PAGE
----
DEQ looking into complaints of strong odor from sugar factory ponds

In response to more than a dozen complaints, the Wyoming Department of Environmental Quality — Air Quality Division has opened an investigation into a particularly acrid odor wafting from the settling ponds adjacent to the Western Sugar plant in Lovell. The ponds are a holding area for water discharged from the plant at the end of the beet processing campaign.

According to DEQ Air Quality Engineer Greg Meeker, though complaints would indicate that the odor is much stronger than normal for this time of the year, measurements have not yielded a high enough reading to issue a violation to the plant. Violations are issued based on odor intensity and must meet a certain standard before a violation can be issued.

Meeker said, based on the similarity of the complaints, he has no doubt the smell is very strong at times, but it has not tested high enough during the time frames it has been measured. He said some of that might have to do with weather conditions, like the wind.

Meeker said the plant has received two violations in recent history, one in 2007 and one in 2014. He said the plant used a higher than normal volume of water during its processing those years. Due to the exceptionally high yield during this year’s harvest, a high volume of water was also used, leading Meeker to believe that the abundance of water is a major contributor to the cause. He said another contributing factor might be the increased amount of solids like mud and beet pulp. Abnormal weather has also been a factor, he said.

“Normally the ponds freeze for a while,” said Meeker. “I’m not sure that happened this year. The weather was highly abnormal in many ways both in air temperature and the amount and direction of the wind.”

Meeker explained that, as part of the processing, the water is discharged into the ponds. Since there was more water than the ponds could handle this year, there was an overflow into shallow evaporative ponds. He said he felt confident that plant officials are doing everything within their current capabilities to reduce the smell, which he added does not appear to be an immediate health hazard.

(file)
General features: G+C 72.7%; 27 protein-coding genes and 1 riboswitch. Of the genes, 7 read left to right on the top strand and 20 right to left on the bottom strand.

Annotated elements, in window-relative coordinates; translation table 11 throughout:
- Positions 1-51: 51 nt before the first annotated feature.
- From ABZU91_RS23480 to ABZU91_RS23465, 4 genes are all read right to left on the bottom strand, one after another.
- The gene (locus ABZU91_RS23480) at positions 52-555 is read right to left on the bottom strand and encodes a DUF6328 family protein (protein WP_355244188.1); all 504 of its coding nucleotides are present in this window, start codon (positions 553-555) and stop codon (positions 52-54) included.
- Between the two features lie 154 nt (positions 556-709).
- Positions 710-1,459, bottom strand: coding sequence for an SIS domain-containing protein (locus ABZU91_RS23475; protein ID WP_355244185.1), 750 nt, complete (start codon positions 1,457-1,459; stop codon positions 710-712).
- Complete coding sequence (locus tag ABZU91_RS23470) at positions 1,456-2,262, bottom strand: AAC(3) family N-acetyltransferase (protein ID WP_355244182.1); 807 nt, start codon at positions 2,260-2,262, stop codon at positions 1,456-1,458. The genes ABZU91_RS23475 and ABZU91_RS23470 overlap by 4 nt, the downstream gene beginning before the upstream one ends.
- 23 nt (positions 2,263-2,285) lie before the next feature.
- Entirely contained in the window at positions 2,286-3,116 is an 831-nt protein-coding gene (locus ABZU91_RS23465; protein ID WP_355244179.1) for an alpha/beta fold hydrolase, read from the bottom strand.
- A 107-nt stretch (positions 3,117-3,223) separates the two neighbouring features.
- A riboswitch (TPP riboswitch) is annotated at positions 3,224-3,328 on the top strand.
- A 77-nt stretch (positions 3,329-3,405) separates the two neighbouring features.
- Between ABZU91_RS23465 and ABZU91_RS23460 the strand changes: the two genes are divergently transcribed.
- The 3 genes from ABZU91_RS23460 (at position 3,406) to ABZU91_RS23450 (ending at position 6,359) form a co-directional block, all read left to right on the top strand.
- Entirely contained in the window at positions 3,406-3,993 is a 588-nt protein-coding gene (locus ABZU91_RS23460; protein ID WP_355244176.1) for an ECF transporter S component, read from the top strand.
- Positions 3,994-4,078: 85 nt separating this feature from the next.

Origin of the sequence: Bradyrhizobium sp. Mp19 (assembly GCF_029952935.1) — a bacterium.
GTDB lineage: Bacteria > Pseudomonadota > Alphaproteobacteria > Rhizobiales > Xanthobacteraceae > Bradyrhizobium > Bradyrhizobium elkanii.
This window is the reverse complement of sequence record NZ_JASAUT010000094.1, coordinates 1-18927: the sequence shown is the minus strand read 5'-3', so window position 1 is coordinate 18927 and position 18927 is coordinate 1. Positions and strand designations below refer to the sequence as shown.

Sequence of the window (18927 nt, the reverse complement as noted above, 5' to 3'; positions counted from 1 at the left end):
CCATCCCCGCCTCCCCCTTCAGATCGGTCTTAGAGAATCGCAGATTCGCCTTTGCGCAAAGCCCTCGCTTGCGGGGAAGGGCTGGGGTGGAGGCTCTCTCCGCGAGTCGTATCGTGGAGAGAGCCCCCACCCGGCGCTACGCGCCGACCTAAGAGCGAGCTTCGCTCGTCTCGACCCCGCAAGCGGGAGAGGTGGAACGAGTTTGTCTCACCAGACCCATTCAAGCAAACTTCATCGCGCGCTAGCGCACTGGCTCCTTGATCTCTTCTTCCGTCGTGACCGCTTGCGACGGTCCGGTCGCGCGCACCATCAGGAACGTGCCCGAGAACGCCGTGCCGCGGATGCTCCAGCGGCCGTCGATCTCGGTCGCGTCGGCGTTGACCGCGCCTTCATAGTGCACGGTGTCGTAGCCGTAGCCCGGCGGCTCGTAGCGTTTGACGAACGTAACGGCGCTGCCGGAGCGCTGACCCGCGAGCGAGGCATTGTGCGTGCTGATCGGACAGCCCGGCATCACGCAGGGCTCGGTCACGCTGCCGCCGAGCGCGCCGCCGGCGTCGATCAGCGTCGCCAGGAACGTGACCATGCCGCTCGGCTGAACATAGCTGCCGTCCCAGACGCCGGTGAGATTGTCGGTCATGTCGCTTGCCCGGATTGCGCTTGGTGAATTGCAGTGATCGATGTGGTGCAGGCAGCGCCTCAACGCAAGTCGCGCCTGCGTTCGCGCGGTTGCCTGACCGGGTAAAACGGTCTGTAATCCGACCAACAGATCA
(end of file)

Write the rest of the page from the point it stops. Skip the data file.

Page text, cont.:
A statement released by Western Sugar’s Denver office explained, “Sugar Beets are transported into the factory through a water flume system. This water flume system also will partially clean the mud and debris off of the beet, as it is introduced into the process. As a result, this water is flumed out of the factory and into various settling ponds onsite. The settling ponds are used to allow the suspended mud and agriculture debris to separate from the water, falling out in the pond.

“This settling process allows for the flume water to be recycled and reused multiple times during the campaign. The onsite ponds are managed onsite to include natural and mechanical aeration, ultimately discharged offsite the following campaign as allowed in Western Sugar Cooperative’s discharge permit.”

Meeker added that his team is meeting with the plant on a weekly basis to find a solution to the problem. Some ideas under consideration are the release of water, which is rich in nutrients, into nearby agricultural fields. Another idea under consideration is to transport some of the solids to a nearby solid waste dump. He said the DEQ is also investigating what the impact would be if the plant was allowed to discharge some of the water into the nearby river.

He said the DEQ is also “seeking permission from Cheyenne” to test the chemical composition of the ponds. Tests, similar to ones done in oil fields, have found negligible levels of toxins, though Meeker said would like to see this investigated more, noting that the health aspect is more of an issue for the Wyoming Department of Health to investigate.

According to a memo issued by Western Sugar Environmental Health and Safety Director Josh Livingston, abnormal weather patterns like the ones experienced this spring, with a combination of rain, then dry, hot, windy weather, has contributed greatly to the development of the odor within the onsite settling ponds.

“Western Sugar aggressively stays diligent to this occurring every inter-campaign, utilizing our team members with pond management, water circulation and perfume/odor masking agent introduction into our ponds,” he wrote.

Heather Luther of Western Sugar’s Denver office said the company, which is owned by local farmers, has already spent upwards of $20,000 on odorants designed to help reduce the smell. She said the company is working very closely with the DEQ to respond to every complaint received, adding that the company has received about four notices from the DEQ so far this year, in response to concerns expressed by community members.

By Patti Carpenter